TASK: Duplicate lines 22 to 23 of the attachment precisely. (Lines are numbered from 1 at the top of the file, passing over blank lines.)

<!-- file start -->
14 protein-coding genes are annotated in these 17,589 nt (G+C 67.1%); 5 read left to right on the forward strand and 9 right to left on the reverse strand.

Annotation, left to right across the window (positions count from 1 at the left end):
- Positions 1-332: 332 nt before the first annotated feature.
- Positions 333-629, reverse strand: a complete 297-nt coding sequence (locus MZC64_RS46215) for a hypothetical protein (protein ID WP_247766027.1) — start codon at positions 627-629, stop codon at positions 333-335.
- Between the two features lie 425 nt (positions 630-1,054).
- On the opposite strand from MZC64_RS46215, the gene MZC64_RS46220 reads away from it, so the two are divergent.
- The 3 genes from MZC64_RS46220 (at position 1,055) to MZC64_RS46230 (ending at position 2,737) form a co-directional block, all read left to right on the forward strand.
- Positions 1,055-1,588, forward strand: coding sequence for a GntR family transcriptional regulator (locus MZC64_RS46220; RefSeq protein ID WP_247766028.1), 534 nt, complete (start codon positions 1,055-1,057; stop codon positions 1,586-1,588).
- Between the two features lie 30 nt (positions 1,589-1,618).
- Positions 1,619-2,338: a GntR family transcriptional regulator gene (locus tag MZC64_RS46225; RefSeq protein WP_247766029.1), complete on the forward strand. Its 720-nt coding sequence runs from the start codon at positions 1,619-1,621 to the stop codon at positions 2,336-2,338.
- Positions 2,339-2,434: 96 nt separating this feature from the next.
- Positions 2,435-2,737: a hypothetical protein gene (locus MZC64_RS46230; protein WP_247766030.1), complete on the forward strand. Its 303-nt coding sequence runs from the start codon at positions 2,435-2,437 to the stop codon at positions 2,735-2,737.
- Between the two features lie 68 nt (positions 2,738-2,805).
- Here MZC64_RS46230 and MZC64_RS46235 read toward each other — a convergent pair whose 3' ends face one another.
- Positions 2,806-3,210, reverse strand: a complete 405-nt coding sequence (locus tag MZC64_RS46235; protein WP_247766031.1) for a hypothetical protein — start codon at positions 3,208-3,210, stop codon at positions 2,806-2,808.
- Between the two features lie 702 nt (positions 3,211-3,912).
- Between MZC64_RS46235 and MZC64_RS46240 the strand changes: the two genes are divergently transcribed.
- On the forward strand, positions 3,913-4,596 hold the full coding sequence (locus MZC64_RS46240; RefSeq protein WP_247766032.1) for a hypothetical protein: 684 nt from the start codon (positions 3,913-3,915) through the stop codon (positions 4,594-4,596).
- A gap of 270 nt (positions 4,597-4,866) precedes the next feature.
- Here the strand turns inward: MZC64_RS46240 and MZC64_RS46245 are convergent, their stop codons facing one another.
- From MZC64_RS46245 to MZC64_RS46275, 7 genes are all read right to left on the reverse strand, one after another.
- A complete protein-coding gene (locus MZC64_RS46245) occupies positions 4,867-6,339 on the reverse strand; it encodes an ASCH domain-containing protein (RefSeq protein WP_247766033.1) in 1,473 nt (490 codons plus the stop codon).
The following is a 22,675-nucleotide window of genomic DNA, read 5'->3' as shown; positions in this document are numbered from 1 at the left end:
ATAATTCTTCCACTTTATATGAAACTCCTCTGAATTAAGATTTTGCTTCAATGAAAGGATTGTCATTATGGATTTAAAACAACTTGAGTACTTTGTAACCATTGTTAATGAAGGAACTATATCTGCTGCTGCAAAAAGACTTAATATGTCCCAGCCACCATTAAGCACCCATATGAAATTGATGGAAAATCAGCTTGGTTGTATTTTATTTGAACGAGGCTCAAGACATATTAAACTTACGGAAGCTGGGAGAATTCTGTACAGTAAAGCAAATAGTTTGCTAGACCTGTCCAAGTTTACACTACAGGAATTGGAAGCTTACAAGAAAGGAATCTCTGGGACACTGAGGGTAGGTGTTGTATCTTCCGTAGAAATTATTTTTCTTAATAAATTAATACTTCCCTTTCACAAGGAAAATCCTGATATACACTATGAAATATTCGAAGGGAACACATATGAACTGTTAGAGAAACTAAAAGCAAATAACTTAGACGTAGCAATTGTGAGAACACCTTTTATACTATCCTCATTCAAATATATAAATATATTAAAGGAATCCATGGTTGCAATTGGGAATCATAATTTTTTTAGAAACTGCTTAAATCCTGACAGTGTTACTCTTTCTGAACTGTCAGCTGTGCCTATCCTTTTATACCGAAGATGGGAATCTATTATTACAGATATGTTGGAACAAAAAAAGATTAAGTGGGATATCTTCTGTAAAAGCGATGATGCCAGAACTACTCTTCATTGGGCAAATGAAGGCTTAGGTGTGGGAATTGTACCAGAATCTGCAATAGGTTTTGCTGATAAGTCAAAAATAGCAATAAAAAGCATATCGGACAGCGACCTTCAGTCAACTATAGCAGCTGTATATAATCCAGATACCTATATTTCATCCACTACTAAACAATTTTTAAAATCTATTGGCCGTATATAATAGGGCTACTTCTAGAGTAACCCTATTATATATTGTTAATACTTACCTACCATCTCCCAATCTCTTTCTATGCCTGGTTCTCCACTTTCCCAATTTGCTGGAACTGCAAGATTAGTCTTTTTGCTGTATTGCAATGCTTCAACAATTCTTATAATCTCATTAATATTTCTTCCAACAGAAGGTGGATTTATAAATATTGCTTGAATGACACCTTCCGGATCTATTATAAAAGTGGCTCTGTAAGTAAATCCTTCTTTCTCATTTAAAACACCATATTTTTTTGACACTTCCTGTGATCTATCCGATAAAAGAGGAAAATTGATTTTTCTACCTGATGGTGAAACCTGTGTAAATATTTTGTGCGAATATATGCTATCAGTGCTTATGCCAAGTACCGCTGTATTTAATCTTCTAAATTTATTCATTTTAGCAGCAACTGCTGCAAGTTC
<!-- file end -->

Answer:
- A complete protein-coding gene (locus MZC64_RS46245) occupies positions 4,867-6,339 on the reverse strand; it encodes an ASCH domain-containing protein (RefSeq protein WP_247766033.1) in 1,473 nt (490 codons plus the stop codon).
The following is a 22,675-nucleotide window of genomic DNA, read 5'->3' as shown; positions in this document are numbered from 1 at the left end: